same as remove except that the purged sequence is copied to (msv,first) and sv[first,last) is not changed
same as remove_if except that the purged sequence is copied to (msv,first) and sv[first,last) is not changed
eliminates consecutive duplicates from sv[first,last), using bin_pred to test for equality. The purged sequence is moved to sv[first,first+n) preserving their relative order, where n is the size of the purged sequence. Returns first+n or stl::svend if first+n is greater than the number of elements in msv
same as unique except that the purged sequence is copied to (msv,first) and sv[first,last) is not changed
Reverses the order of the elements in sv[first,last).
same as reverse except that the reversed sequence is copied to (msv,first) and sv[first,last) is not changed.
rotates the elements of msv[first,middle,last] so that middle becomes the first element of msv[first,last].
same as rotate except that the rotated sequence is copied to (msv,first) and sv[first,last) is not changed.
randomly reorders the elements in msv[first,last)
places the elements in msv[first,last) that satisfy unary_pred before those that don’t. Returns middle, where msv [first,middle) contains all of the elements that satisfy unary_pre, and msv [middle, last) contains those that do not
same as partition except that the relative positions of the elements in each group are preserved
The stlvec::sort module provides an interface to the STL’s sorting and binary search algorithms.
To use the operations of this module, add the following import declaration to your program:
using stlvec::sort;
All of the functions are in the stl namespace.
All of the functions in this module require the caller to supply an ordering function, comp. The functions (<) and (>) are commonly passed as comp.
sorts msv[first, last)
sorts msv[first, last), preserving the relative order of equal members
fills msv[first, middle) with the elements of msv[first,last) that would appear there if msv[first,last) were sorted using comp and fills msv[middle,last) with the remaining elements in unspecified order
let n be the number of elements in sv[first1, last1) and r be the number of elements in msv[first2, last2). If r < n, partial_sort_copy fills msv[first2, last2) with the first r elements of what sv[first1, last1) would be if it had been sorted. If r >= n, it fills msv[first2, first2+n) with the elements of sv[first1, last1) in sorted order. sv[first1,last1) is unchanged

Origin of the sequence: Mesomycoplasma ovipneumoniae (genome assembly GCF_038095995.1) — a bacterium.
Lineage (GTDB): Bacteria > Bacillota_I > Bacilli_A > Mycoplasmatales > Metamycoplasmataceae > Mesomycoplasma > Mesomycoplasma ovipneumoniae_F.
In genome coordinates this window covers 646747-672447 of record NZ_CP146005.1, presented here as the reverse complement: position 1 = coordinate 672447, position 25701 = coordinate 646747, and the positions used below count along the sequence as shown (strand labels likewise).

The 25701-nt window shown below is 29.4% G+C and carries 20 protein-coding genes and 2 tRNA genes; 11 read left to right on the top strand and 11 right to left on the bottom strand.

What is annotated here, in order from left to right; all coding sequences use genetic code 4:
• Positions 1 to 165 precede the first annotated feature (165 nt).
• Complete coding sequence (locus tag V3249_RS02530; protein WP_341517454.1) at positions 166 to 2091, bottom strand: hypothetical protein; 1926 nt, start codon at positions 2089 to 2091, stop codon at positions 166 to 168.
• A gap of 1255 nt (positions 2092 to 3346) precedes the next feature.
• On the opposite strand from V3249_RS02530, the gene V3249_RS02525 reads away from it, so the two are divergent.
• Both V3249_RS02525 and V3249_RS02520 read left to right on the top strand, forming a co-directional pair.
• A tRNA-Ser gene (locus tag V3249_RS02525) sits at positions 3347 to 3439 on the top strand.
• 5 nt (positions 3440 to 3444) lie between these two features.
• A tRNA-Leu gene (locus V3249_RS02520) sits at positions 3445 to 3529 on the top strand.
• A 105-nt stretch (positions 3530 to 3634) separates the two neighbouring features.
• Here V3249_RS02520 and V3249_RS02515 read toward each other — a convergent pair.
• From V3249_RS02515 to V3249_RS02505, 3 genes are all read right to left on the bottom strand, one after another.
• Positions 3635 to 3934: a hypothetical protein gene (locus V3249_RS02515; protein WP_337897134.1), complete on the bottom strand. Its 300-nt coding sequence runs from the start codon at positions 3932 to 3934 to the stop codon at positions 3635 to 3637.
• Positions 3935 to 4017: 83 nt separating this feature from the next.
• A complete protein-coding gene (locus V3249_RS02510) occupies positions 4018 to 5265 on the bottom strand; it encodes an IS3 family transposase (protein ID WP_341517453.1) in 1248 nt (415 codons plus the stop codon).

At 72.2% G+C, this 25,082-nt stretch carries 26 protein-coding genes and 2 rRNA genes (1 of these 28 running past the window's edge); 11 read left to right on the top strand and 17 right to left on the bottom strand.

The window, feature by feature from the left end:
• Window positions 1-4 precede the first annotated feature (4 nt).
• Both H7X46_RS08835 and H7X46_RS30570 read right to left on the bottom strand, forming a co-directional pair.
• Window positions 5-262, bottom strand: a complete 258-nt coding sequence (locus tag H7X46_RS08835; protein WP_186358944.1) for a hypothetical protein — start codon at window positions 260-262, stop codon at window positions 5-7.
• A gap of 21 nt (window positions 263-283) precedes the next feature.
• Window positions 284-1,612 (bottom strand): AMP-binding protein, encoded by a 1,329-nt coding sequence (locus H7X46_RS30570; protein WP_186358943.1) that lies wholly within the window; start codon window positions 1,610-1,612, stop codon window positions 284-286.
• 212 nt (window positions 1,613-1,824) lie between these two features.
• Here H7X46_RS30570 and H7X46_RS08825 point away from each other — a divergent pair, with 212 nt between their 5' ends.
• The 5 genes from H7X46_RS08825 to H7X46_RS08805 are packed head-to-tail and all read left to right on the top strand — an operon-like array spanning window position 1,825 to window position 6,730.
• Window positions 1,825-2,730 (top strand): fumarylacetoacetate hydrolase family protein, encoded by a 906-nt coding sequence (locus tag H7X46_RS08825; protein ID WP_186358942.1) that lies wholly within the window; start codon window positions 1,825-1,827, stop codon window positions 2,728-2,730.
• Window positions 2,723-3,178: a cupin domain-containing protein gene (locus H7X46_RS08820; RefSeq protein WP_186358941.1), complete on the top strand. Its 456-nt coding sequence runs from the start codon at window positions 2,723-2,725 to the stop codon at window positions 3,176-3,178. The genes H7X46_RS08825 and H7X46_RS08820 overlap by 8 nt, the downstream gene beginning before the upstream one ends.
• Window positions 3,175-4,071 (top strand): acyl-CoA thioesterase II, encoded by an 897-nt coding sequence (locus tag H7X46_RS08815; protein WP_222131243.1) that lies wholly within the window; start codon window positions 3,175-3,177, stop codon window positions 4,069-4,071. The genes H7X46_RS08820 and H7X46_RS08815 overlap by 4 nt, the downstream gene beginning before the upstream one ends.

rearranges the elements of msv[first, last) as follows. Let n be middle - first, and let x be the nth smallest element of msv[first, last). After the function is called, sv!middle will be x. All of the elements of msv[first, middle) will be less than x and all of the elements of msv[middle+1, last) will be greater than x
The next four functions assume that sv[first, last) is ordered by comp.
returns an int designating the first position into which x can be inserted into sv[first, last) while maintaining the sorted ordering
returns an int designating the last position into which x can be inserted into sv[first, last) while maintaining the sorted ordering
returns a pair of ints, (lower, upper) where lower and upper would have been returned by separate calls to lower_bound and upper_bound.
returns true if x is an element of sv[first, last)
The stlvec::merge module provides an interface to the STL’s merge algorithms. These algorithms operate on sorted ranges.
To use the operations of this module, add the following import declaration to your program:
using stlvec::merge;
All of the functions are in the stl namespace.
All of the functions in this module require the caller to supply an ordering function, comp (as for the Pure library sort function). They only work properly on input ranges that have been previously sorted using comp. The set operations generally do not check for range overflow because it is not generally possible to determine the length of the result of a set operation until after it is completed. In most cases you will get a nasty segmentation fault if the result is bigger than the target range. The best way to avoid this possibility it to use a back iterator to specifify the target range.
See parameter naming conventions at ..
merges the two sorted ranges into the sorted range msv[p,p+n) where n is the total length of the merged sequence
merges msv[first,middle) and msv[middle,last) into the sorted range msv[first,last)
returns true if every element of sv2[first2,last2) is an element of sv1[first1,last1)
places the sorted union of sv1[first1,last1) and sv2[first2,last2) into msv[p,p+n) where n is the number of elements in the sorted union, and returns the past-the-end position of the sorted union
places the sorted intersection of sv1[first1,last1) and sv2[first2,last2) into msv[p,p+n) where n is the number of elements in the sorted intersection, and returns p+n (or stl::svend, if applicable)